After receiving a quote for $150,000 to bring the student back home by air ambulance, the international organization also realized that it could not pay this amount, and needed help. The organization then contacted an assistance company, which immediately conducted an investigation to determine the condition of the student and the possibilihes for returning her home.

The assistance company took complete control of the case and began to monitor the woman's condition. Within a week, the company was able to make all arrangements for an air ambulance transport with physician, nurse and respiratory therapist escorts from Buenos Aires to San Diego, California. This transport service cost the international organization a total of $79,153. By obtaining the services of an assistance company, the organization was therefore able to safely fly the student back home while saving $70,847 on transport costs.

In many emergencies, an assistance company will have to monitor the situation for an extended period of time before the case can be resolved. For example, an employee of an American firm traveling in Romania became hospitalized in Bucharest, with what was either a stroke or a heart attack. After the assistance company was notified by the employee's daughter, it immediately initiated an investigation into the case by contacting the local assistance representative who learned from the attending physician that the employee had actually suffered a stroke.

Due to the poor quality of local medical facilities and the severity of the employee's condition, the assistance company recommended that the employee be evacuated by air ambulance to the nearest capable medical institution. Bids were requested from air ambulance companies and, according to company policy, the assistance company engaged the lowest bidder at $9,600 to take the employee to Munich, Germany. Within 72 hours of notification, the assistance company had successfully completed the transport and the employee was in Munich, receiving proper care.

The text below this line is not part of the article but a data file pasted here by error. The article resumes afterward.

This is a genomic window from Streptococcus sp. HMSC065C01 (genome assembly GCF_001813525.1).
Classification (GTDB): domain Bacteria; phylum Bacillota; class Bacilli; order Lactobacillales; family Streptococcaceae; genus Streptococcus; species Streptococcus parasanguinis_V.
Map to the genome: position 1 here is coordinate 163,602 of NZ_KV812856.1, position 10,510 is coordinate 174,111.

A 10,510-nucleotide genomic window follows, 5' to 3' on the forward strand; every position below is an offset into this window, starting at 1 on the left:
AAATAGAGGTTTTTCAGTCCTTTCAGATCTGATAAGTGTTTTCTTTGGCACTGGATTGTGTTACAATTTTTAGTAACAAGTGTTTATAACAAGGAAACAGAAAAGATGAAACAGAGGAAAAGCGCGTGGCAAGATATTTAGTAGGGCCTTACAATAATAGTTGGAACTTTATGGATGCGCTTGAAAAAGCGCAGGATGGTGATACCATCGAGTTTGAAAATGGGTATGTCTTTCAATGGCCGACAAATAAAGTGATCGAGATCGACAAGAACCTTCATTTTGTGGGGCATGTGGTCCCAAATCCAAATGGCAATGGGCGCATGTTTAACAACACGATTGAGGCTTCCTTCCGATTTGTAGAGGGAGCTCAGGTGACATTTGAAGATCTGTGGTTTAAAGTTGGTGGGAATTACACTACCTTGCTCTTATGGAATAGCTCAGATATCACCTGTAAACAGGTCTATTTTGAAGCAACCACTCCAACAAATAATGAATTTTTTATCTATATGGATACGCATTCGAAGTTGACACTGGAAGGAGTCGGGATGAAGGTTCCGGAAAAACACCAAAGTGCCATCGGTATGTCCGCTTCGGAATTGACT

The German physicians discovered that the employee was suffering from left side paralysis and possible brain damage. They recommended that the patient be hospitalized for a two-week period, followed by commercial airline transport back home. After careful consideration of the situation, the assistance company1s physicians and the attending doctors in Munich reached an agreement to transport the employee home via stretcher on a commercial flight at the end of seven days. By doing so, the employee's company would be able to realize substantial savings in hospital expenses.

The assistance company began immediate arrangements for the transport. However, as in many emergencies, situations change constantly. The day before the employee was to be flown home, he suffered a heart attack. The employee was then diagnosed with severe coronary artery disease, and the attending physicians in Munich said he could not travel for at least another seven days. Bypass surgery was recommended.

The assistance firm was informed that there was a four to six month waiting list for bypass surgery in Munich. Again, the assistance company investigated all available options. After the seventh day had passed and the employee could be transported by air ambulance back home, the assistance company took bids for the transport. The lowest bid received was for $73,451.

The employee's, company met with the assistance firm and decided to wait at least another seven days to see if the -- patient's condition improved. With close monitoring, it was determined that the employee could be transported after another 10 days of hospitalization on a commercial stretcher with a physician and nurse escort. The cost estimate supplied to the company was for $33,824, which covered commercial stretcher transport, hospitalization expenses and physician fees. By choosing this option, the assistance company was able to help the company select the best strategy and save the company over $50,000.

Assistance companies can also be of help in less serious cases. For example, if an employee who is overseas on a work assignment develops a minor yet incapacitating illness, the company can provide the employee with financial assistance, message forwarding, escort services for the employee's children or help in making new travel arrangements. Other services include providing pretrip information and recommendations to business travelers and helping an employee replace lost or stolen items.

Other Emergencies